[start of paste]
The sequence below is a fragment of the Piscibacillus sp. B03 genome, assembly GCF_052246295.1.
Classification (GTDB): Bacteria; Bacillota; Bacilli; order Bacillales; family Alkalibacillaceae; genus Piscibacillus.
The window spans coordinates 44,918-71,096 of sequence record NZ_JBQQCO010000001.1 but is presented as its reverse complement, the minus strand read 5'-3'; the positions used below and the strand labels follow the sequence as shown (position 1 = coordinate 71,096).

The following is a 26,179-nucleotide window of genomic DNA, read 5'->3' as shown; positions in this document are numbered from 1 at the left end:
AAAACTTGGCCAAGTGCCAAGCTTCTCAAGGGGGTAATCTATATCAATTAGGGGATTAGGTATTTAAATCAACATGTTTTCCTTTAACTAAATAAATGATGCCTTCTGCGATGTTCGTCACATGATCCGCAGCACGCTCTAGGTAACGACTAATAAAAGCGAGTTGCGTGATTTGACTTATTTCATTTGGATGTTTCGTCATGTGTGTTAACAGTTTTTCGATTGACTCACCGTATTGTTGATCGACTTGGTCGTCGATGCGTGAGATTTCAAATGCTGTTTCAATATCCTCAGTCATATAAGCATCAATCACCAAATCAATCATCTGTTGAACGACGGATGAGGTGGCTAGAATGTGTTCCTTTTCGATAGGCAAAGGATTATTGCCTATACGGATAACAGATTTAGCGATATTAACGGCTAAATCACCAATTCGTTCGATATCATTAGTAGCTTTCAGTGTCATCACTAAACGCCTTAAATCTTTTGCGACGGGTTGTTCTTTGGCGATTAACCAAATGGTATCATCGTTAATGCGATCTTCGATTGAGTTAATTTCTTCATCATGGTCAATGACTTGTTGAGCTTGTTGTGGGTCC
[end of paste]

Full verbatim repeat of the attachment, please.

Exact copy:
The sequence below is a fragment of the Piscibacillus sp. B03 genome, assembly GCF_052246295.1.
Classification (GTDB): Bacteria; Bacillota; Bacilli; order Bacillales; family Alkalibacillaceae; genus Piscibacillus.
The window spans coordinates 44,918-71,096 of sequence record NZ_JBQQCO010000001.1 but is presented as its reverse complement, the minus strand read 5'-3'; the positions used below and the strand labels follow the sequence as shown (position 1 = coordinate 71,096).

The following is a 26,179-nucleotide window of genomic DNA, read 5'->3' as shown; positions in this document are numbered from 1 at the left end:
AAAACTTGGCCAAGTGCCAAGCTTCTCAAGGGGGTAATCTATATCAATTAGGGGATTAGGTATTTAAATCAACATGTTTTCCTTTAACTAAATAAATGATGCCTTCTGCGATGTTCGTCACATGATCCGCAGCACGCTCTAGGTAACGACTAATAAAAGCGAGTTGCGTGATTTGACTTATTTCATTTGGATGTTTCGTCATGTGTGTTAACAGTTTTTCGATTGACTCACCGTATTGTTGATCGACTTGGTCGTCGATGCGTGAGATTTCAAATGCTGTTTCAATATCCTCAGTCATATAAGCATCAATCACCAAATCAATCATCTGTTGAACGACGGATGAGGTGGCTAGAATGTGTTCCTTTTCGATAGGCAAAGGATTATTGCCTATACGGATAACAGATTTAGCGATATTAACGGCTAAATCACCAATTCGTTCGATATCATTAGTAGCTTTCAGTGTCATCACTAAACGCCTTAAATCTTTTGCGACGGGTTGTTCTTTGGCGATTAACCAAATGGTATCATCGTTAATGCGATCTTCGATTGAGTTAATTTCTTCATCATGGTCAATGACTTGTTGAGCTTGTTGTGGGTCC